ROBIN JAMES HURT – And We For One Another (own label)

And We For One AnotherRobin James Hurt’s And We For One Another is an Irish folk (and beyond!) album of traditional songs, a few covers, and self-penned instrumentals that echoes the idiosyncratic singer-songwriter sound of the very progressive folk scene in the early 70’s. The great John Martyn, with his penchant for lovely songs and the occasional sonic guitar fling comes to mind.

And speaking of that occasional sonic guitar fling, the RJH composed instrumental ‘Laharma’ is a really nice folky tune that taps into its very own Labyrinth Stone maze as that folk melody is amped up into electric guitar pulse that, indeed, conjures a (Thank you, Horslips!) ‘Dance With Yer Daddy”, but it also takes a detour that always travels, with a mystical map, to a place that’s “sideways to the sun”. There’s also a comparison with (the before-mentioned) John Martyn’s electronically-enhanced instrumental stuff like ‘Eibhil Ghall Chiun Chearbhail’ and (the more easily pronounced) ‘Beverly’ from his Inside Out album.

As my friend, Kilda Defnut, said, “Sometimes, even Danny Boy confesses to his local priest that ‘I’d rather be the devil’”.

In total juxtaposition are the initial two songs. First, ‘Morning Mist (The Birds)’ is a joyous romp (with pulsing percussion!) through a brain thumping melody. Nice. Then, the traditional ‘Galway Shawl’ roughs up a vocal delivery that well suits the song’s plaintive call for simple love, with a very rural woven sweater patterned drama. Perhaps, a slightly sober Shane MacGowan might sound like this.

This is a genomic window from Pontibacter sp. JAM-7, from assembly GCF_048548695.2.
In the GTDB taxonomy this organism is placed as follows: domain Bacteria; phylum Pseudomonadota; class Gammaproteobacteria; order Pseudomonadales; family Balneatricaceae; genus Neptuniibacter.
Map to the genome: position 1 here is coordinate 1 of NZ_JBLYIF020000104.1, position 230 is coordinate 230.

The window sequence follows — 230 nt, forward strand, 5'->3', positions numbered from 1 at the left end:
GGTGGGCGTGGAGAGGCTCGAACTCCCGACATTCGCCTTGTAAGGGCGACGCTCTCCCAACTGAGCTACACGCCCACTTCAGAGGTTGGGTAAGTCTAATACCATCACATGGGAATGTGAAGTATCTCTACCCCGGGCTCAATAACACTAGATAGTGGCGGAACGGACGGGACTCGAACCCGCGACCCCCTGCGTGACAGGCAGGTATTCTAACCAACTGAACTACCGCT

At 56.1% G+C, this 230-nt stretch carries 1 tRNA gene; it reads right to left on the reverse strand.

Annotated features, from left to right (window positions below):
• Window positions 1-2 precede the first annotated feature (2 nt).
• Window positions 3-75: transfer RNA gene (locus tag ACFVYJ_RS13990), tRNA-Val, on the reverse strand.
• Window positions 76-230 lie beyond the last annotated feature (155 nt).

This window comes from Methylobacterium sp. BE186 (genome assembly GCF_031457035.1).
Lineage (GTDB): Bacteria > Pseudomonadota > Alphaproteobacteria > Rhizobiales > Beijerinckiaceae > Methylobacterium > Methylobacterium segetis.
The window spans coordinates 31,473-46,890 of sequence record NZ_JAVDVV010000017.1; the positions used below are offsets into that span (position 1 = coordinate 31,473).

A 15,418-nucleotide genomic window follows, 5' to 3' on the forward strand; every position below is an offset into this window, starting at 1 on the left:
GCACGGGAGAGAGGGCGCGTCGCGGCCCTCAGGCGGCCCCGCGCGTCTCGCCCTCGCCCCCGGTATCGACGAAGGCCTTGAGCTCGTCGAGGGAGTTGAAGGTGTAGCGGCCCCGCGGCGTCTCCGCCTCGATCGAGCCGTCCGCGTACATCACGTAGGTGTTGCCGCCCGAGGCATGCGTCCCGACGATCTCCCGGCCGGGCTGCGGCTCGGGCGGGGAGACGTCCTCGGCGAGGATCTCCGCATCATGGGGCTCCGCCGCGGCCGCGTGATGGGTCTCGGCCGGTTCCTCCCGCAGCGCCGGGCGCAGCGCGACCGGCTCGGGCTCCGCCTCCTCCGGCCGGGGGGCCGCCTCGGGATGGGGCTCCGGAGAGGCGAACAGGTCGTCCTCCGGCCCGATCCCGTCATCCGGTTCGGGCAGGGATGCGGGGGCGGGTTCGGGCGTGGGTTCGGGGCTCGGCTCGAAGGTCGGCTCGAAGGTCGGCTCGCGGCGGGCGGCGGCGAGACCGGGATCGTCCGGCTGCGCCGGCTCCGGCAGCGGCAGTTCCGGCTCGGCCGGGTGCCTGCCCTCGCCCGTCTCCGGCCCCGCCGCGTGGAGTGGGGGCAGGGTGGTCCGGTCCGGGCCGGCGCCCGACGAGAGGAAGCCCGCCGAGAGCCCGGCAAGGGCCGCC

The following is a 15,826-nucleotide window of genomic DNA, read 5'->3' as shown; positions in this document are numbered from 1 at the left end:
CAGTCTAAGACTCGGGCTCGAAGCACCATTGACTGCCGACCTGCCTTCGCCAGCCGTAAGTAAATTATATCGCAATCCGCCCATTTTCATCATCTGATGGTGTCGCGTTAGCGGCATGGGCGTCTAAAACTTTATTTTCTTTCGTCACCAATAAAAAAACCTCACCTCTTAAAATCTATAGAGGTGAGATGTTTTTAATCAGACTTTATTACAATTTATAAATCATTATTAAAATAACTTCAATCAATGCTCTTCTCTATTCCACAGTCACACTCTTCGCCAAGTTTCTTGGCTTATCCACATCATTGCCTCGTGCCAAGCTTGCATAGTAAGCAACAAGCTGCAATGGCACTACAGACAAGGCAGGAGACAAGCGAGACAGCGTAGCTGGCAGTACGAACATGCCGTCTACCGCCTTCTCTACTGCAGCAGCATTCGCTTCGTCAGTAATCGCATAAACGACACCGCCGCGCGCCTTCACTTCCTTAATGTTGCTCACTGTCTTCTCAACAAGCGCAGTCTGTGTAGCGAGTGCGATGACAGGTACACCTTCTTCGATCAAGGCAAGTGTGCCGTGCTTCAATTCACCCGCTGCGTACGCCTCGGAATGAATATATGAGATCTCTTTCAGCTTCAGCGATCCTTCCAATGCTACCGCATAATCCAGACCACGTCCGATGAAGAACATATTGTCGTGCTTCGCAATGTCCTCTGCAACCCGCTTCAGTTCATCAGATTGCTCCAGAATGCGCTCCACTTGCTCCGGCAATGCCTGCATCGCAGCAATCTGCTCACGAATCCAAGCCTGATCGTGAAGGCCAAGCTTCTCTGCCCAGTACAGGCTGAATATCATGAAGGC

Oh – ‘The Keach In The Creel’ is pure joy and just a lot of Irish jaunty car fun. And the instrumental ‘The Green Man/Compatriot’s Reel’ completes the rural ride, with full folk violin and concertina ensemble.

Oh (again!) – ‘Hector The Hero’, once more, interrupts with a wonderfully dramatic sonic folk acoustic guitar collage.

But the songs continue. ‘Song For The 12th Of July (And We For One Another)’ touches politics with melodic hope with “lasting peace, with equal laws”. And the tragic ‘Fare Thee Well Enniskillen’ gets a big ensemble pulse with nice percussion and recorder.

But Oh (yet again!) – the instrumental ‘Across The Black Soil Plains’ quite simple explodes in more folk Labyrinth Stone ancient energy. The tune gallops with big gulps of acoustic guitar and everything else that swirls in an always impending musical universe. This is a nice sonic ride! Perhaps, (the great) Michael Chapman spun this sort of magical mayhem.

And ‘Snialp’ is yet another brief guitar (albeit backwards at times!) journey into some sort of warm psychology, which gives way to the very and ever hopeful lovely song, ‘The Magpie’s Nest’.

And We For One Another is a melodic fun house ride. It’s music that lands safely on planet folk with songs aplenty, yet it touches the magic of weird guitar stuff that takes a very Irish detour on a mystical road that passes, in (the great!) Horslips’ words, “the laughter on the hill” and travels, with song and guitar, to an inner groove that is always, somehow, “sideways to the sun”.

Bill Golembeski

Artist’s website:

‘Morning Mist (The Birds)’ – official video:

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